The hardware needed for decanting is a light source and a scrupulously clean vessel in which to pour the wine - which can range from an elegant, cut crystal decanter to something as mundane as an old, but well-washed, mayonnaise jar. While I am in favor of demystifying the decanting ritual, I would rather not give up all the customary and elegant decanting accessories. If I'm about to enjoy a wine that has been resting for 10 or 20 years or more, I like to take a moment to reflect on all that has transpired in my life since that wine was bottled. The use of an elegant decanting vessel gives the event of opening an older bottle a degree of reverence that such an occasion deserves.

Traditionally a candle is used as a light source. A flashlight works as well, but at the expense of the romance of the ritual. One can also simply hold the bottle up beneath a ceiling light fixture. The task is to remove the liquid from the solid - the degree of trappings and ritual is up to you. A steady hand, however, is required for efficient decanting since excessive motion will roil up the fine particulates and undo in an instant what nature has taken years to create. Open the wine with a minimum of movement, then place the candle or other light source where you will be able to pour the wine above it comfortably. Gently pick up the bottle and pour the wine into the decanting vessel with the light source beneath the neck of the wine bottle being careful to not scorch the neck of the bottle. Remember, you are not trying to heat up the wine, the candle is a light source. As you get to the bottom of the bottle you will see a stream of fine sediment come to the neck followed by a more opaque, heavier sediment. The point at which you stop pouring is up to you. It’s ok to let the finest sediment flow into the decanter, it does not alter the taste as much as the larger chunks. Stop pouring just before the heavier sediment reaches the neck of the bottle. If your curious, pour the sediment into a glass and taste the difference between the clear liquid and the cloudy, now you understand the reason why — and you'll enhance your enjoyment and understanding of wine as well.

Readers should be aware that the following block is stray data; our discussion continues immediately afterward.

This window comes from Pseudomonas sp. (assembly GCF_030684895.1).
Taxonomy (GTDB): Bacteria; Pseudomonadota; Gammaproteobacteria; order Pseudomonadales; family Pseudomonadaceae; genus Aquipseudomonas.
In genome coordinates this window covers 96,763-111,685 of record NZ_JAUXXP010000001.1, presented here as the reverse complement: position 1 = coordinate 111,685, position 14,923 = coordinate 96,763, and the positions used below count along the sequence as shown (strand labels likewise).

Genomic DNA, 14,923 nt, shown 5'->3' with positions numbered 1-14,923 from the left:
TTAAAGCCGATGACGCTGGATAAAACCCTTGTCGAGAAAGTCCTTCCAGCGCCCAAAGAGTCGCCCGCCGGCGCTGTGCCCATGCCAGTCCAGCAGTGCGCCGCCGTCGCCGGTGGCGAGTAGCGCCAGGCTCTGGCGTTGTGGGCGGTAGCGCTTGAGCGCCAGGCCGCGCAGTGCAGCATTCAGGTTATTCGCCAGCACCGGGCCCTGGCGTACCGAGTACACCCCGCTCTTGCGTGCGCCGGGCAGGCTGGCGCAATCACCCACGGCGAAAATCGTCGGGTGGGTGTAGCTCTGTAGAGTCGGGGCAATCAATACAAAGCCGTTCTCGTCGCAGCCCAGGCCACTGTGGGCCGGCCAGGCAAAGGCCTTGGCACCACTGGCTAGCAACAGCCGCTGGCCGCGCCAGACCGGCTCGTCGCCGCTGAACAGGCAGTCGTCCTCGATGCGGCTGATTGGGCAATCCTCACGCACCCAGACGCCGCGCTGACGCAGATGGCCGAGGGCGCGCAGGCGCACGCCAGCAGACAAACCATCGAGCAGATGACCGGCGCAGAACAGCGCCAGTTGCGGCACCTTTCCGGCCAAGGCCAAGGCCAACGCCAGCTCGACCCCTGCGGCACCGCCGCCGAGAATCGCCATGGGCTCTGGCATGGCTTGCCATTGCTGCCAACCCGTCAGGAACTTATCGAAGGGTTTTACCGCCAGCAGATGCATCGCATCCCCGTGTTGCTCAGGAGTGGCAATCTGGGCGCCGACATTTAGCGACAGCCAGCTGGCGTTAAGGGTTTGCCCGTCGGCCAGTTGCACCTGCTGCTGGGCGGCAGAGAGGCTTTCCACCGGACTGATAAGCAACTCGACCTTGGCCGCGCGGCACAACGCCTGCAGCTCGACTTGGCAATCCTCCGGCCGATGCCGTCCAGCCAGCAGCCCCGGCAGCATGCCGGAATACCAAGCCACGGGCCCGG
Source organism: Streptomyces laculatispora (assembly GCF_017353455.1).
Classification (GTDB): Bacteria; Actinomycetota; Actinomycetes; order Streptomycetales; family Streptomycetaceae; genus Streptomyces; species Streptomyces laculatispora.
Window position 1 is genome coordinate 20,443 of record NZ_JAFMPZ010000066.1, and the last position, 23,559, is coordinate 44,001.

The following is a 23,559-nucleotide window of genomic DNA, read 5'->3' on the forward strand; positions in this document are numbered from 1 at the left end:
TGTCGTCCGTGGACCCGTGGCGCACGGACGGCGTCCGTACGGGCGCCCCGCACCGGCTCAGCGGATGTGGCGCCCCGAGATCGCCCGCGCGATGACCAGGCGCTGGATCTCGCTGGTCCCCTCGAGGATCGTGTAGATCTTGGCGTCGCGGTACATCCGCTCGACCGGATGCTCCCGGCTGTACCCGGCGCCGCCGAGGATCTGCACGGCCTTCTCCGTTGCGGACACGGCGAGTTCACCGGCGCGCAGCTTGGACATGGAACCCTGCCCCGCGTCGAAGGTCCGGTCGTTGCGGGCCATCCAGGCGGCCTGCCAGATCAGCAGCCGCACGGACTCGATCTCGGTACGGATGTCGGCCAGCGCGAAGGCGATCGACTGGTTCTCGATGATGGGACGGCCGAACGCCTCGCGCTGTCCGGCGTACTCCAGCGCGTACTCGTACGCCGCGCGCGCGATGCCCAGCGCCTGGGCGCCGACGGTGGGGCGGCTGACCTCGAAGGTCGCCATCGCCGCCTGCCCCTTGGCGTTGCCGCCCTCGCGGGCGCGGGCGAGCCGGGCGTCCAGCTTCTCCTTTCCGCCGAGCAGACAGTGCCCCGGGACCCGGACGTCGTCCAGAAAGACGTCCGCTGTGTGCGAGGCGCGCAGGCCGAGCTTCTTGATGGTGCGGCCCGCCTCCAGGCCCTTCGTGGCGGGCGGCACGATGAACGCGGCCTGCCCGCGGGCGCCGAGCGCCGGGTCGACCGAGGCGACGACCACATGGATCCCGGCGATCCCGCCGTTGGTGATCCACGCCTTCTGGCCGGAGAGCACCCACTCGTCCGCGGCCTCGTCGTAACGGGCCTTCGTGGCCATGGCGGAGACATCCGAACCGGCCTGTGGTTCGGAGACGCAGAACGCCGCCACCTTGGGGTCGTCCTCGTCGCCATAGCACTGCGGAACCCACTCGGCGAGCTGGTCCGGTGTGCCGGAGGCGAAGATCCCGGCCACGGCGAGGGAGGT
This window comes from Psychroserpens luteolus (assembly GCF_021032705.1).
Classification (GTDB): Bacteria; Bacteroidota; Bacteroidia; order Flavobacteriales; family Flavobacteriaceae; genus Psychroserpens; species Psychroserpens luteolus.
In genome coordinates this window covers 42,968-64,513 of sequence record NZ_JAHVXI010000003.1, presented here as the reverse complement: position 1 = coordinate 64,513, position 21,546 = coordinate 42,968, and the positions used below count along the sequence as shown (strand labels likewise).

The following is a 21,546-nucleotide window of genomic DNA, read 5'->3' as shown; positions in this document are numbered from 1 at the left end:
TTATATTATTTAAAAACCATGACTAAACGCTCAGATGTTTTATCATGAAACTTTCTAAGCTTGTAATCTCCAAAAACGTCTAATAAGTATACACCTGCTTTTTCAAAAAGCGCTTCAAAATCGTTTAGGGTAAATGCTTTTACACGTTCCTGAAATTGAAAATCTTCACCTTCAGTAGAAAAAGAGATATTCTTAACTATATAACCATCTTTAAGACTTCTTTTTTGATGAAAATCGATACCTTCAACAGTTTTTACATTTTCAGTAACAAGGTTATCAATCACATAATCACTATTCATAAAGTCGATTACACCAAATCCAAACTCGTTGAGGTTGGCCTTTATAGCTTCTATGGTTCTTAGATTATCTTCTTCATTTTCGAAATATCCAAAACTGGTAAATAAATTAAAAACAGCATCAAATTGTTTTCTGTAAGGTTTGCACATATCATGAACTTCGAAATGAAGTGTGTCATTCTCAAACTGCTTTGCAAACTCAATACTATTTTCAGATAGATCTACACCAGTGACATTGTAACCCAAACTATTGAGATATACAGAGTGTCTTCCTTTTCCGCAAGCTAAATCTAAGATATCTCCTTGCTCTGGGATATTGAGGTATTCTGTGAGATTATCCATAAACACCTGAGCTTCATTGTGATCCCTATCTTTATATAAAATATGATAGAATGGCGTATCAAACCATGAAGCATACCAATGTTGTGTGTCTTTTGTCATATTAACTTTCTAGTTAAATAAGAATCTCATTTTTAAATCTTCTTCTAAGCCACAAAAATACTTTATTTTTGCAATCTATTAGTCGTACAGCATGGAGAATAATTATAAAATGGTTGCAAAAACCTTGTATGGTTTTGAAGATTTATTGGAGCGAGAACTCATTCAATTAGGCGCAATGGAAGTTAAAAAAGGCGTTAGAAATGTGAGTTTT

The key to effective decanting is to move slowly and treat the wine gently. Once you begin pouring the wine into the decanter, do not stop until the process is completed. Otherwise, the movement of the fluid in the bottle will mix the wine with the sediment — exactly what we're trying to avoid. On the other hand, young wines that show no signs of sediment do not require the light source or the gentle handling since you are not going to encounter any solid matter. Just pour the wine from the bottle into the decanter. It’s amazing how much that slight oxygenation can alter the textural sensation of the wine. Decanting is an easy process and should not be the least bit intimidating. A bit of practice with a few inexpensive bottles can make it second nature for you. Once you become comfortable with decanting, you'll be secure in the knowledge that you're treating your fine wines properly